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Harvard is banning members of unrecognized single-sex final clubs, as well as fraternities and sororities, from leadership positions in student organizations or athletic teams.
Members will also be prohibited from receiving recommendations for scholarships from deans.
The ban will begin in the fall of 2017.
Harvard has been moving against final clubs since the 1970s, when it started to worry that the the single-gender, invite-only social clubs undermined students' education and their social interactions, and endangered their safety. In 1984, Harvard severed its ties with the clubs after they refused to admit women. This year, when results of a campus survey found women more likely to be sexually assaulted if they had interactions with final clubs, Harvard pressed the clubs to become co-ed.
The dean of Harvard College, Rakesh Khurana, said in a telephone interview that making the final clubs co-ed is still the goal.
"What we're really encouraging is our unrecognized single-gender organizations to expand their membership policies to be inclusive, and we are very much looking forward to working with them and making this transition," Khurana said. "We have invited several organizations that will continue to do so and are in communication with them to help them make this transition."
Reaction from undergraduates is mixed. Sophomore Patrick Hansen worries Harvard's ban could be counterproductive.
"I think it's kind of a bold move by the deans," Hansen said as he stopped to talk on Mt. Auburn Street. "I don't know how well it's going to go over. I feel like a lot of the social clubs will go back to being secret societies like they were when they began."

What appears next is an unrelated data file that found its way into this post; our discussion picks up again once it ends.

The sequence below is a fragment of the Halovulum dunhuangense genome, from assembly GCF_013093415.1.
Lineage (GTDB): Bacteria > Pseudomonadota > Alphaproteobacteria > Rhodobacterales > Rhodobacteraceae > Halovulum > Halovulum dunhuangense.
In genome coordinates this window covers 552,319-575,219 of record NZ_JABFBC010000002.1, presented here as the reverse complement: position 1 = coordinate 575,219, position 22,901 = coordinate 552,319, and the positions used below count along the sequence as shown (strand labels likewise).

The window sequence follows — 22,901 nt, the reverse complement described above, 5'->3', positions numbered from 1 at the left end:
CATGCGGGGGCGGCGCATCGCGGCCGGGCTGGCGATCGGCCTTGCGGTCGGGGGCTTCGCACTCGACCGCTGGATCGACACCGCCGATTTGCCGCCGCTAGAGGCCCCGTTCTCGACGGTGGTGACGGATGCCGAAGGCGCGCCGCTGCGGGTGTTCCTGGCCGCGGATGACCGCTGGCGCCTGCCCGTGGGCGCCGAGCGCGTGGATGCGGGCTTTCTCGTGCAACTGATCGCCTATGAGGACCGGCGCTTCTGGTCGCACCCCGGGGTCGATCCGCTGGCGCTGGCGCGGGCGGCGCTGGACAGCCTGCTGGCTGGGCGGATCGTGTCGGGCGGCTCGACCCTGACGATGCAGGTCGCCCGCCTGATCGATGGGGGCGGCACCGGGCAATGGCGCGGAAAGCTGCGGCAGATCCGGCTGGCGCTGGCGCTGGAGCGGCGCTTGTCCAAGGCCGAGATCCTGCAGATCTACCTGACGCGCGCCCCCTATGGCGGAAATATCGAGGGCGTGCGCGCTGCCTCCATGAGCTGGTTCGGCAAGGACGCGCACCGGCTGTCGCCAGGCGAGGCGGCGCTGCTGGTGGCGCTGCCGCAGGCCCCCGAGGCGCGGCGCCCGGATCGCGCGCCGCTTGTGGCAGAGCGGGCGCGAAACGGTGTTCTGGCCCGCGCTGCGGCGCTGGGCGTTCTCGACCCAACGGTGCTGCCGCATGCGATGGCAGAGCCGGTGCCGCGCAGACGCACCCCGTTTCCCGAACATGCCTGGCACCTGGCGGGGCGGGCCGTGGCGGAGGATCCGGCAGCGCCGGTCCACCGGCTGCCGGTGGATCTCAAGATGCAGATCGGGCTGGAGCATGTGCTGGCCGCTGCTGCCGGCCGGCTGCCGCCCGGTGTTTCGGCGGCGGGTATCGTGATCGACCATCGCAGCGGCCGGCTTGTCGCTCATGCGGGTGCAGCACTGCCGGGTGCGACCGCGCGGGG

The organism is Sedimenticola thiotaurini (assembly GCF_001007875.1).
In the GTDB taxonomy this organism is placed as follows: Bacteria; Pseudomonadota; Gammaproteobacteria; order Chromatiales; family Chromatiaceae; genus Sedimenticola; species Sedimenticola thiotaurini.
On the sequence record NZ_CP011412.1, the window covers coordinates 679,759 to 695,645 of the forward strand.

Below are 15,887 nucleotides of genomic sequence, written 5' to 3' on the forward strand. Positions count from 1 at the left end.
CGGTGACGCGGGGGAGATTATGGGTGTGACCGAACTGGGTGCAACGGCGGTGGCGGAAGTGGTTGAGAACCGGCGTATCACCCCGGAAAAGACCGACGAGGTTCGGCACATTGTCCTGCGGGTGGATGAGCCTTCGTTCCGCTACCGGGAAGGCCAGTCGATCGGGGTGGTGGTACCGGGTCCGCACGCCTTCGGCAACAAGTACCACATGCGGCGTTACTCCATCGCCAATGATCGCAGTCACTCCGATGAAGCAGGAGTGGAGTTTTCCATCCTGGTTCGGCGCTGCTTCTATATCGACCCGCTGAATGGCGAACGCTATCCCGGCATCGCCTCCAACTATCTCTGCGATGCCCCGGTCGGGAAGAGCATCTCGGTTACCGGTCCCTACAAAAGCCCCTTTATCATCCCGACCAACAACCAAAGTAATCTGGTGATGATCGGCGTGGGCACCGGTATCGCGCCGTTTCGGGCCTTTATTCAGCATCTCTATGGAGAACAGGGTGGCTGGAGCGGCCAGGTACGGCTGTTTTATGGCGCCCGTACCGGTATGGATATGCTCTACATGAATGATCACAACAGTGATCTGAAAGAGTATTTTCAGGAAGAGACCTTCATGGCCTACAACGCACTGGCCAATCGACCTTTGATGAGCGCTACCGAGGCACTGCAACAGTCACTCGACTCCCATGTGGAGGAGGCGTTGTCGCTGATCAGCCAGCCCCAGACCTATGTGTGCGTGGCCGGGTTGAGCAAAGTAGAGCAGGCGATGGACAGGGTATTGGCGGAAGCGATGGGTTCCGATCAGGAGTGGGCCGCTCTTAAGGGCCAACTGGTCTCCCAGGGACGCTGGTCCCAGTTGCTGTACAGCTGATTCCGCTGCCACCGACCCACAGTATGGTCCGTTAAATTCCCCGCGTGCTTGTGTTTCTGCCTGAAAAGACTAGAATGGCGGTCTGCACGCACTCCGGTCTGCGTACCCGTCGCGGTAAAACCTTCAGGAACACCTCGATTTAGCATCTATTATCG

Since the groups don't make their member lists public, Harvard is counting on students' integrity to be up front about their membership.
"In my experience, our students are very straightforward, honest people," Khurana said. "They do the right thing, and I have a great deal of confidence in them. They have the right to decide their own path, but they also have a clear understanding of what Harvard's values are and what it means to be a member of this community."
Khurana says a committee will be formed to decide which fellowships might be denied to students who are members of single-sex final clubs or fraternities or sororities. Among the scholarships that could be affected are the Rhodes and Marshall scholarships.
The first final club, the Porcellian, was founded in 1791. For most of their history, final clubs, like Harvard College, admitted only men. Today there are eight historic all-male final clubs. Two of them are going co-ed. Five other final clubs are all-female.
Senior Yamna Anwar calls the ban a step in the right direction.
"Gender equality is a really strong pillar of the values here," Anwar said as she stopped to talk in Harvard Yard. "Even in the social sense, the way that women are treated in social gatherings in those organizations, it just makes me very sad."
Final clubs are a big part of the social scene at Harvard because they have the houses to hold parties.
Freshman David Wechsner is worried that the move might spell the end for final clubs. If that's the case, he would like to see the college do more to create its own social spaces.
"If final clubs were to stop really being a thing, that'd definitely create a pretty big hole in the social scene, and they'd need to do something to pick up for that," Wechsner said.
In her letter to undergraduates today, Harvard President Drew Faust recognized that fraternities, sororities and final clubs play a growing role in student life. Today's announcement puts that role in question.
This segment aired on May 6, 2016.
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